But I’ve always been thought of as a harsh critic, though I hope a fair one. Harshness goes with the territory. You have got to be completely honest about a work, virtues and faults, but some people will always see any reference to faults as harsh and entirely negative.

    In my time I’ve been savagely attacked for reviews that I thought were basically positive, just because I didn’t bow down and proclaim it the greatest work of literature ever. The partisans will always expect unalloyed praise, and now we have the internet they can be much more vociferous if they don’t get it.

    What really disturbed me about some of the responses to Cooper’s essay, and to other manifestations of this partisanship, is the way they present themselves as being so reasonable. ‘This isn’t criticism, it’s just a vile attack, and that is so rude.’ I see them pointing down the road towards censorship.

  2. Less of the ‘grand old man’, you young whippersnapper!

    Yes, I did think twice about that one! As you see, I went for it anyway. 😛

    I wonder how – if at all – the fact that you hail from ‘inside’ the SF&F community has coloured the perception of your negativity? McCalmont, who of course responded at length to your exhaustion piece, often opines that he’s on the outside looking in, and that this affects the reception of his stringent criticism; I don’t feel myself to be a fully-fledged member of the community, either, but don’t really feel frozen out in the way he describes. From the words ‘savagely attacked’, it doesn’t sound like regularly attending Eastercons has spared you much whipping, either.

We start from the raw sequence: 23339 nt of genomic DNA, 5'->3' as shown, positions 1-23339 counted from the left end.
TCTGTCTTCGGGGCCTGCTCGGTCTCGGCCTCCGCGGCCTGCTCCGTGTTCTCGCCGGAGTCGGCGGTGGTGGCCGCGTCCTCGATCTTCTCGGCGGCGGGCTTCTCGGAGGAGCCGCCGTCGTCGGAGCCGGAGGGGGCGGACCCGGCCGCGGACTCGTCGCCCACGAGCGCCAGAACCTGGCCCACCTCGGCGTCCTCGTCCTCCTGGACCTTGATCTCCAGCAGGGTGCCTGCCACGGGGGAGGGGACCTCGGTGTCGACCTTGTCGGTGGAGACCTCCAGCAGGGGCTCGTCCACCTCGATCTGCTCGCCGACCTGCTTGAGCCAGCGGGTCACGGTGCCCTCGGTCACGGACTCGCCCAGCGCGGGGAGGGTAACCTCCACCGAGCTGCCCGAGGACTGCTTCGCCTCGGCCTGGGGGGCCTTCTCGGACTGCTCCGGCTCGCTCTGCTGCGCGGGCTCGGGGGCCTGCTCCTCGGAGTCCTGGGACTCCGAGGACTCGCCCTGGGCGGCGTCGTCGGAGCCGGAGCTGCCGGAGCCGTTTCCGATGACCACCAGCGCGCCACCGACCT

It does seem to me, though, that this sense of a community – that attacking a book is attaching the group that congregates around it – is the key factor in this incipient hive-mind ‘censorship’ you fear. When did the community define itself by loyalty to the artifact rather than the aim – to the imperfect book rather than that the potential perfection of the form?

    • I suppose I don’t mind so long as you prefix the ‘old’ with ‘grand’, though it does rather make me feel like the Grand Old Duke of York …

      I’m not sure coming from ‘inside’ the SF community is any sort of help and may even be a hindrance. For a start, the fan community I emerged from was not much given to reading sf, and dismissed any critical writing as ‘sercon’ (serious & constructive) which was dull and therefore a bad thing. Becoming a critic out of that community could in certain lights be seen as a betrayal of my roots. There is also a problem of once a fan always a fan, which meant that it took an awful long time for my critical writing to be taken seriously either inside or outside the community.

      But then, the attacks didn’t actually come from the community that I’d been a part of. The passionate partisans of particular works are not really associated with the sort of fan community I knew. So I don’t think that being a part of or being outside of any community is going to make any sort of difference to the attacks you receive. The most savage attacks I ever received came when I dared to criticise a YA novel, and I’ve always been outside any sort of YA community that might exist.

      You’re right, it is attachment to artifact rather than anything less specific that lies behind much of this frantic resistance to criticism. And I suspect that such attachment has always been there, it is just that the internet has given it a more ready and more visible forum for expression.